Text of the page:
Scotland Loves Anime: Where it all began

Credit: Elisabeth Graham

Credit: Elisabeth Graham

Scotland Loves Anime takes its patrons back to the roots of anime with their screening of Belladonna of Sadness

Elisabeth Graham
Writer

There is an adage that goes, “To know where you’re going, you need to know where you’re coming from.” This was certainly the case with the opening ceremonies for Scotland Loves Anime 2016. The first night of the festival featured a screening of the 1973 anime film Belladonna of Sadness at the Glasgow Film Theatre.

Belladonna of Sadness is a testament to the beginnings of anime. Made in 1973, it is the third installment of the Animerama trilogy – a trilogy which benefitted from the creative genius of one of the founding fathers of anime: Osama Tezuka. By the time director and writer Eiichi Yamamoto got to creating Belladonna of Sadness, he had only a third of the original projected budget left. When it was released, it was a complete flop. People hated the film for its content and style of animation. Despite this, Yamamoto decide to enter the film into the 23rd annual Berlin International Film Festival and when the screening finished, it received a standing ovation.

It is important to understand the complicated history behind Belladonna of Sadness because otherwise, the film would be tough to watch. This movie is not for the casual anime viewer, mainly because it is so far removed from what we think of as “anime” today. A visually jarring cinematic experience, Belladonna of Sadness is mainly a series of pans over elaborate painted scenes. Paired with ambient folk music and sparse insertions of classical animation, it is about as far removed from the mainstream as is possible. The story itself is inspired by Jules Michelet’s book Satanism and Witchcraft which explains the heavy French influence on the art of the film.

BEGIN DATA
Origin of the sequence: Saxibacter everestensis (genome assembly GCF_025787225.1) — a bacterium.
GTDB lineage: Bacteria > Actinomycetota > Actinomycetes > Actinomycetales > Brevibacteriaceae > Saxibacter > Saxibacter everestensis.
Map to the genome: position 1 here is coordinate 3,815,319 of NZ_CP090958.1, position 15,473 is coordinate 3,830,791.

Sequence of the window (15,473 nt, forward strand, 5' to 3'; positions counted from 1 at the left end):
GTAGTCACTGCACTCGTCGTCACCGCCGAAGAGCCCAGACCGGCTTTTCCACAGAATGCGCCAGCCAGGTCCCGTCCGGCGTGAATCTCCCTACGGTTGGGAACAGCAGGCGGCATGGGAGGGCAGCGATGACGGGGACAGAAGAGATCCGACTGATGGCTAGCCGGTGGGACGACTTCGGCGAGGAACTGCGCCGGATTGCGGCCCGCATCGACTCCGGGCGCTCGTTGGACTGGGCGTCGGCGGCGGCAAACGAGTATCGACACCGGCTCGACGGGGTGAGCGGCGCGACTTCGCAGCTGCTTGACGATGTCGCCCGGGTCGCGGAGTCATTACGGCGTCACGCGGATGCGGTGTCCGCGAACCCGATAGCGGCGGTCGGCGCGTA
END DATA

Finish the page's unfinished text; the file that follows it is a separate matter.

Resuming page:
Belladonna of Sadness is not a film meant for leisurely watching; it is meant to be experienced and puzzled at. It begs us to ask ourselves questions about virtue and morality. Though the subject matter might seem and feel dated — the story is set in French colonial times — the themes of love and self-sacrifice keep it poignant.

Watching Belladonna of Sadness gives the viewer important context to see how far anime has come as a genre. It is the foundation upon which an entire industry has been built. Perhaps what anime needs now in order to understand where it is going, as it experiences a surge in popularity, is to remember where it has come from.